A Philosophy for Sustainable Movement
Insights with Aaron Mackenzie (Personal Trainer)
People need to learn how to feel and move their body, not sit on machines. Coaching needs to be focused on improving the individual's movement capacity, not motivating people into lifting too heavy, too fast, or getting too fatigued.

How do we incorporate sustainable, functional movement into our busy lives?

Aaron Mackenzie shares his insights below...

Aaron McKenzie's Philosophy on Movement
Aaron says his philosophy on movement and exercise is one involving the whole body.
 The focus is on the individual, not a fancy environment, and it's just simplicity.
His approach to training doesn't require any expensive equipment or huge amounts of time or money. He asks for a commitment to gradual development; making consistent changes over time. This gives the body time to adapt.

Aaron encourages us to nurture our bodies. People tend to expect that in order to get a result they have to force their body to change. They believe it has to be a hard, extreme process - "no pain, no gain."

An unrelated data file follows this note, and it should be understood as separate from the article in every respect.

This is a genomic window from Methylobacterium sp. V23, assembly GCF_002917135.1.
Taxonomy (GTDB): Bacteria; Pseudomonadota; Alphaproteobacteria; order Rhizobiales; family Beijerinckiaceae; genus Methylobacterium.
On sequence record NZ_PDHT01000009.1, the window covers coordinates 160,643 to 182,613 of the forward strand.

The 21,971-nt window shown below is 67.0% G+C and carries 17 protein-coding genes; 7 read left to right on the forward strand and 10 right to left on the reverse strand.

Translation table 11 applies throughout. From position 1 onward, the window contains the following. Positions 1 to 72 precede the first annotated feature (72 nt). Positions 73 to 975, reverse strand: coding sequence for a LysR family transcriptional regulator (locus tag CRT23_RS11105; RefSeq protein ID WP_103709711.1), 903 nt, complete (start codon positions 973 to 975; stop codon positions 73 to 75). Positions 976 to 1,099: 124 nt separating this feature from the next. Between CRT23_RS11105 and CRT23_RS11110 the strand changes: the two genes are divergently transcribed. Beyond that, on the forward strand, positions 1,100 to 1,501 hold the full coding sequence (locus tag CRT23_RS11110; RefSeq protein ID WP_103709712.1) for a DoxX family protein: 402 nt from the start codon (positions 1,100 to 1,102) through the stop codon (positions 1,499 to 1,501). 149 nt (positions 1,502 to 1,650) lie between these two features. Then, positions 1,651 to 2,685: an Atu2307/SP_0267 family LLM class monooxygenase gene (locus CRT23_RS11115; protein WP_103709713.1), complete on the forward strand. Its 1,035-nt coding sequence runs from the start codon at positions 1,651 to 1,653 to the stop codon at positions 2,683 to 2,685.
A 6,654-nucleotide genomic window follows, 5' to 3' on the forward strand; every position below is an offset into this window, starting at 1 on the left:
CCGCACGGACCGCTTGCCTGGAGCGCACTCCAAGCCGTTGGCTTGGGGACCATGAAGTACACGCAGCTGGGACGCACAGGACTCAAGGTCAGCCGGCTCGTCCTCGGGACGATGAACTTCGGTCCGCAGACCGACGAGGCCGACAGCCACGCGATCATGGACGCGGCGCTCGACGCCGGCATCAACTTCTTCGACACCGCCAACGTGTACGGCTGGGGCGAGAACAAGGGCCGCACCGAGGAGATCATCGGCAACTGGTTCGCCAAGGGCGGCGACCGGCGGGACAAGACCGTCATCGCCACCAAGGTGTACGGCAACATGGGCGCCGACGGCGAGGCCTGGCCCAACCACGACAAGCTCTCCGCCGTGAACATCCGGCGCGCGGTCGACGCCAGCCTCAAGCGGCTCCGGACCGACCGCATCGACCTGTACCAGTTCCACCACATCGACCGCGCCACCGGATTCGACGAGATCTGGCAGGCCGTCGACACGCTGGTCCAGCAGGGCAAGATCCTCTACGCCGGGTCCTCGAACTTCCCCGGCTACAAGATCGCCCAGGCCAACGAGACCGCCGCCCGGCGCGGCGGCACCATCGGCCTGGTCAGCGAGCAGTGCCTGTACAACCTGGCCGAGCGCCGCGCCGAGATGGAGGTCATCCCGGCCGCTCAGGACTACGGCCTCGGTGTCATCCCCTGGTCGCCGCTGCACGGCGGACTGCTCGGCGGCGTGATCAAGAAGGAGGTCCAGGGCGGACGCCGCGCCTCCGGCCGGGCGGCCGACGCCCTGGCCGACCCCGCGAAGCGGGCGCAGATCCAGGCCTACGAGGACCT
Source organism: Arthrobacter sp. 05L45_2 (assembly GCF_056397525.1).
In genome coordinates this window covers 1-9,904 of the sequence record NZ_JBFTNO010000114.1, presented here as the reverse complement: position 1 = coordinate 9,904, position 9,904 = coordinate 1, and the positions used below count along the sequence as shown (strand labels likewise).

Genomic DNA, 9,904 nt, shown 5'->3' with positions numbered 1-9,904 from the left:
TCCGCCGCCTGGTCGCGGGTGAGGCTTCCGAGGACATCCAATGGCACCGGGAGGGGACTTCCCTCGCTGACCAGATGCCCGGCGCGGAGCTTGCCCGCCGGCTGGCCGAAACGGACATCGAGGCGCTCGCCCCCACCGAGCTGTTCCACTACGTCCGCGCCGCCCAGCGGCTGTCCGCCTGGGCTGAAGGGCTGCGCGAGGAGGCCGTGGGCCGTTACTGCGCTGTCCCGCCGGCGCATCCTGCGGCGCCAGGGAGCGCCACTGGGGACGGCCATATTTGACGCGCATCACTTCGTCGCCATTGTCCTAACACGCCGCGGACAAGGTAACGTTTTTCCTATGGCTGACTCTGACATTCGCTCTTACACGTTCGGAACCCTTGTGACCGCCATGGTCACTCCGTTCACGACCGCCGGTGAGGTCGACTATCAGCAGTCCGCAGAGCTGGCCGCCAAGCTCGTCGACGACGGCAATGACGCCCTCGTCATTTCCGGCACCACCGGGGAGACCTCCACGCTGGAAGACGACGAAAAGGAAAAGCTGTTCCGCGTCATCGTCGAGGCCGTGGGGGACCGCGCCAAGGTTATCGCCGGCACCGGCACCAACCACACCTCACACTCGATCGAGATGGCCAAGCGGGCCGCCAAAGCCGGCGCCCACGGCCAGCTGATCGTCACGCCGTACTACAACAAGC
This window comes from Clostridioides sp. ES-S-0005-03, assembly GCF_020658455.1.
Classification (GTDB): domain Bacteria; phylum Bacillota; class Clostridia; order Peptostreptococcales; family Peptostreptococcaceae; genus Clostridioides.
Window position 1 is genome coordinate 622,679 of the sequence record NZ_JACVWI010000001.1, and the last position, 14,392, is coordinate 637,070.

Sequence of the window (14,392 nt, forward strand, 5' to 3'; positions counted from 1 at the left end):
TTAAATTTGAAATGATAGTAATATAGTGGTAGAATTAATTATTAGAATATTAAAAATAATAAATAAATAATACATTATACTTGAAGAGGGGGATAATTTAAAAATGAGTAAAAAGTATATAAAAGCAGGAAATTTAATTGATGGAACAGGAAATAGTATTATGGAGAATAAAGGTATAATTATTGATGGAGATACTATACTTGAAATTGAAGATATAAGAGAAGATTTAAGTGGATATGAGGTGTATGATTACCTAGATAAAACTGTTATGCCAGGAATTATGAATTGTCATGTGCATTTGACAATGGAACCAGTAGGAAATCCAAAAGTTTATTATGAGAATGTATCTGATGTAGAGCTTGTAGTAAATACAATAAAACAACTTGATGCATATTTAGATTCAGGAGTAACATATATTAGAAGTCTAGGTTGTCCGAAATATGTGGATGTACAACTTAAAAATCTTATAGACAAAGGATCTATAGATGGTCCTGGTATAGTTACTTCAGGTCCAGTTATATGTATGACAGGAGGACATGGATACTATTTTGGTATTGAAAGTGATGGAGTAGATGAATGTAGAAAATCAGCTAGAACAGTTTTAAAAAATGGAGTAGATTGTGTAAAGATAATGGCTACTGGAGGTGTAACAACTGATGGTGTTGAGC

But really the body will adapt and if you just take your time and you nurture the body into change, that's a far more enjoyable process.
The goal is to feel good in our body everyday. Aaron teaches people to listen to their body - to self-assess how it feels. He asks "What does your body need today?" Whether you are feeling really good or a bit rundown, your workout should nurture you into the next development, rather than force you or hurt you.
Aaron's Advice for Keeping Movement Sustainable:
  • Work on your flexibility
  • Improve your stride
  • Improve your technique
  • Try and feel fresh when you're doing it and don't totally exhaust yourself
  • Use a heart rate monitor to track cardiovascular fitness. Don't go over about 140 beats per minute. It's around 180 minus your age. If you're going past that, you're stimulating your body to too high an intensity. You are becoming fitter when you are running faster but your heart rate remains stable.
Learn more on how to move functionally and understand its importance in the deep dive move pillar. 
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"Thoroughly researched and thought-provoking... Dr Ehrlich's five pillars are the real key to reducing the ongoing carnage from a modern disease that has strained and almost broken our current inappropriately named 'health system' "
Dr Ross Walker – Author, cardiologist and host of national radio program Healthy Living.
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